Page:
Erhabor Emokpae (Nigerian, 1934-1984) Struggle between Life and Death

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Lot 16*
Erhabor Emokpae
(Nigerian, 1934-1984)
Struggle between Life and Death

Sold for £ 31,250 (US$ 39,341) inc. premium
Erhabor Emokpae (Nigerian, 1934-1984)
Struggle between Life and Death
inscribed 'E.Emokpae / Struggle between life and death' (to stretcher verso)
oil on canvasboard
61 x 121cm (24 x 47 5/8in).

Footnotes

  • Provenance
    A private collection, Nigeria.

    Exhibited
    London, Whitechapel Art Gallery, Seven Stories about modern art in Africa, September 1995.
    Malmo, Malmo Konsthall, Seven Stories about modern art in Africa, January 1996.
    New York, The Solomon R. Guggenheim Museum, Seven Stories about modern art in Africa, June 1996.

    Literature
    C. Deliss, Seven Stories about modern art in Africa, (Paris/New York, 1995), illustrated p. 54.
    C. Okeke-Agulu, Post-colonial Modernism: Art and Decolonization in Twentieth-Century Nigeria, (Durham, 2015), illustrated p.247.


    Erhabor Emokpae received no formal artistic training. He apprenticed with a graphic designer at Kingsway Stores in Lagos in 1953, before taking up a position as a graphic artist in the Ministry of Information. He began to devote more time to his own artistic pursuits from 1954, after he was introduced to Afi Ekong and Prince Abdul Aziz Atta. The couple encouraged Emokpae and provided him with materials. The artist's controversial works quickly attracted attention, and by 1960 he was one of the most prominent figures in Lagos.

    Struggle between Life and Death (1962) is one of Emokpae's best-known works. It demonstrates his interest in formal experimentation, referencing the geometric abstractions of the Russian suprematist, Kazimir Malevich. However, it is far more than a technical exercise. For Emokpae, shapes and colours held symbolic meaning. As Professor Chika Okeke-Agulu has observed:

    "The juxtaposition of reversed black and white squares and semicircles, with the addition of his palm prints, serves as a visual code for the dialectical relationship between life and death, being and nothingness."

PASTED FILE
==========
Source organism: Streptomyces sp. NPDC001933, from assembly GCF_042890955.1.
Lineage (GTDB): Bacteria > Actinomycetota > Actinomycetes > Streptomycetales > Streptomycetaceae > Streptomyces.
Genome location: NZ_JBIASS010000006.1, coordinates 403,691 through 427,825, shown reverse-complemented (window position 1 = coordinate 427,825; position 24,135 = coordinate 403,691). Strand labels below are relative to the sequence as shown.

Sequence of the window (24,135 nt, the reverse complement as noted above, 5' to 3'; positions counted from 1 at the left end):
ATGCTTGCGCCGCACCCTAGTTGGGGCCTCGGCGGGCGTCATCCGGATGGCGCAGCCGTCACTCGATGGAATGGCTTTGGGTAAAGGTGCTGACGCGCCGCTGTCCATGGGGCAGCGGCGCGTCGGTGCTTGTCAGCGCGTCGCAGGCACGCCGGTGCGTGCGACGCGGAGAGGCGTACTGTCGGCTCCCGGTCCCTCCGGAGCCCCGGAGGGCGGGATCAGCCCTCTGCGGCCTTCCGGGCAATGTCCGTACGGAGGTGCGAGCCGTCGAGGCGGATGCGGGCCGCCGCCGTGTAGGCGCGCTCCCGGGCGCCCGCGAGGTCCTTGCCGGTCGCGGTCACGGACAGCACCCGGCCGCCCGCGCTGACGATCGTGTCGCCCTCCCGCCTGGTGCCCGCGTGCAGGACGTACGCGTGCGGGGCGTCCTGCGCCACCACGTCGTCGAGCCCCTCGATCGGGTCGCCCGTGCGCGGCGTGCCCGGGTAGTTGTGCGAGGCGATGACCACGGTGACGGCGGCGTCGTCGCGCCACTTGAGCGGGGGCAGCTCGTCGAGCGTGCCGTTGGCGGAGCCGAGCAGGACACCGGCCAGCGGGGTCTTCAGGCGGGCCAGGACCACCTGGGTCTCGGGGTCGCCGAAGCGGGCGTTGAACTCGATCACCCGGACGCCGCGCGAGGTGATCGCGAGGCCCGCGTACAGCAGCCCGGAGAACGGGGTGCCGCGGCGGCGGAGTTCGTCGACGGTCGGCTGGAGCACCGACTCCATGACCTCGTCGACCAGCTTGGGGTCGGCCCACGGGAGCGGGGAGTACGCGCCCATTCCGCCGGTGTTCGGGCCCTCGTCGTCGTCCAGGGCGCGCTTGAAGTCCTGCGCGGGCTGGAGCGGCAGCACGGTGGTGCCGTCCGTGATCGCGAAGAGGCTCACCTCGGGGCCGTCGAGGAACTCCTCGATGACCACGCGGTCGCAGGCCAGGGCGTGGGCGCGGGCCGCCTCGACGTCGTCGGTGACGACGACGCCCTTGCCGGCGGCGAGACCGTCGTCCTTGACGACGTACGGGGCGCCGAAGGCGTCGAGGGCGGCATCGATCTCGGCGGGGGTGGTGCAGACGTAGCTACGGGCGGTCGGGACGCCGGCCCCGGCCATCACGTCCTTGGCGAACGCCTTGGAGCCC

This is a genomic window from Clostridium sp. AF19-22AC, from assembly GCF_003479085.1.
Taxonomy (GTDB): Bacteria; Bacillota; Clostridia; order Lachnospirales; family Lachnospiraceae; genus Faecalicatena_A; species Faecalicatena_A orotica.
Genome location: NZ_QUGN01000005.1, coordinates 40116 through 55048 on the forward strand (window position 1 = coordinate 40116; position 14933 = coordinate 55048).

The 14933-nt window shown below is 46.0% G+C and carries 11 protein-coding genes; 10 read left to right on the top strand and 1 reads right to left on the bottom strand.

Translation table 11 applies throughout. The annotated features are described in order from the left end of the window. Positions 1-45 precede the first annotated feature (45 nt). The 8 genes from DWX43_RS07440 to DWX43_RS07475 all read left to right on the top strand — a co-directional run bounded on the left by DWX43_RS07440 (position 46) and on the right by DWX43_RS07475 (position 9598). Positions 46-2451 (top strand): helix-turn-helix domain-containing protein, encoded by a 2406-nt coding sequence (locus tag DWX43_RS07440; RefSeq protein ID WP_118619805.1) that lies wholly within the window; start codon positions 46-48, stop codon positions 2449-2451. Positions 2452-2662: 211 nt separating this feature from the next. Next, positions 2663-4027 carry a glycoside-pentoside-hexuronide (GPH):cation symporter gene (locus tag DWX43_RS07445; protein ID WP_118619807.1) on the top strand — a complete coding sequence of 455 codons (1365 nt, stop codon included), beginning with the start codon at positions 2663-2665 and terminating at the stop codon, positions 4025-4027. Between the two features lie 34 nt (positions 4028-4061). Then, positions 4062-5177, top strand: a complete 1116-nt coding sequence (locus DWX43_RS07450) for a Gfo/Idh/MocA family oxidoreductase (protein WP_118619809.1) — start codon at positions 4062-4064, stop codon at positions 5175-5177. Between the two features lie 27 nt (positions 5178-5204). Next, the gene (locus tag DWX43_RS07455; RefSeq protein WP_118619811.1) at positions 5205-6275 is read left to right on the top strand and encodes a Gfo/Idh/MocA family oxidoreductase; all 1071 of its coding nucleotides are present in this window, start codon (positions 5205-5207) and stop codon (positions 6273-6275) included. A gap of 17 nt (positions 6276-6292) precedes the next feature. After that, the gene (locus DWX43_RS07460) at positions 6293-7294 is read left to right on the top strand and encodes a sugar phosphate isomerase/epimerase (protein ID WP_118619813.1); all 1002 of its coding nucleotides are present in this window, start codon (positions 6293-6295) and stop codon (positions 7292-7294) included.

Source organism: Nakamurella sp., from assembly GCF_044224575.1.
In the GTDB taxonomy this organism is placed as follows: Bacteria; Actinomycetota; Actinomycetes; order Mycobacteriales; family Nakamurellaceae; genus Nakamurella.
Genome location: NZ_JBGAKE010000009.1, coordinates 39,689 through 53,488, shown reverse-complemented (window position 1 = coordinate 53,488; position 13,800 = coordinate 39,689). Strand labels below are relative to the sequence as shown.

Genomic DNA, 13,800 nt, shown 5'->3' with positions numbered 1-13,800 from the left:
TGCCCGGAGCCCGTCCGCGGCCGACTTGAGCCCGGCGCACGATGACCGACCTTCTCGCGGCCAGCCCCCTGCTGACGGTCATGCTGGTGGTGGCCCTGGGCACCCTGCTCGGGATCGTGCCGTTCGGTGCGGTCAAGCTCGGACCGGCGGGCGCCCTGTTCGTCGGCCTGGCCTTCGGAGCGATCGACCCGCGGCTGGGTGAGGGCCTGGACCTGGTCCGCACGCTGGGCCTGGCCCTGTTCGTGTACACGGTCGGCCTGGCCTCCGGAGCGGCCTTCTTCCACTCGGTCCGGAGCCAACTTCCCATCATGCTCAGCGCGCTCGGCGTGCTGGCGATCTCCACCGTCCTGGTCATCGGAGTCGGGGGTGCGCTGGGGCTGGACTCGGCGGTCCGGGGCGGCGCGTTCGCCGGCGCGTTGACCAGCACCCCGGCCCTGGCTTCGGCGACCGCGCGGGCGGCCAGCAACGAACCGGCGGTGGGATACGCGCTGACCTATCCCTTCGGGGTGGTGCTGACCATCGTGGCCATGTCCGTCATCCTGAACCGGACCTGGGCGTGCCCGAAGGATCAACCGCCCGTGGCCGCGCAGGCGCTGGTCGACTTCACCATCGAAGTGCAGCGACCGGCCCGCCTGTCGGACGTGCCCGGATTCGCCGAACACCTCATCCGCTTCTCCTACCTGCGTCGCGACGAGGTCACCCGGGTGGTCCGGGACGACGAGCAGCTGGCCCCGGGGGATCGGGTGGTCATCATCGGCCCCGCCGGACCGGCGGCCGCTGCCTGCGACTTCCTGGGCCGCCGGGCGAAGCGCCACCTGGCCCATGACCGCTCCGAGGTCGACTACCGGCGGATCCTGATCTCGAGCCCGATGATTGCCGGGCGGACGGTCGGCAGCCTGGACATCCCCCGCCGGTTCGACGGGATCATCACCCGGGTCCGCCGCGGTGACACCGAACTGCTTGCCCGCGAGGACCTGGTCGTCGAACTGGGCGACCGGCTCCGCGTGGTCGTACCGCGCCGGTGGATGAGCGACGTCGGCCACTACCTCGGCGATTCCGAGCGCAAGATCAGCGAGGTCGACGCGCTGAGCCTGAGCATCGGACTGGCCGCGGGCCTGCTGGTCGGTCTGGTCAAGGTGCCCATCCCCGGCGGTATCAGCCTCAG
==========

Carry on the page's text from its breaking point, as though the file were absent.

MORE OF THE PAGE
The monochromatic palette and formal sparseness lend the painting harmony and balance. The viewer is left with a feeling of tranquility. The spiritual quality is very deliberate. In this work, Emokpae tackles the most fundamental of existential questions: what does it mean to be alive? The artist described his vision for Struggle in an interview with Odia Eromosele Oniha in 1973:

    "I see in life and death a dialogue between the womb and the tomb. They are the parentheses within which we love and hate, laugh and cry, grow and decay. This duality appears in varying dimensions throughout the complex pattern of creation and has been very largely the determining factor in the visual interpretation of my experiences. I speak of good and evil as contained in the motions of our thought and actions. I speak of the physical and metaphysical as expressed in human experience. I speak of man and woman, their agonies and their ecstasies. I speak above all of life and death as whole."

    Bibliography
    C. Okeke-Agulu, Post-colonial Modernism: Art and Decolonization in Twentieth-Century Nigeria, (Durham, 2015), pp.244-247.
    C. Deliss, Seven Stories about modern art in Africa, (Paris/New York, 1995), illustrated p. 54.
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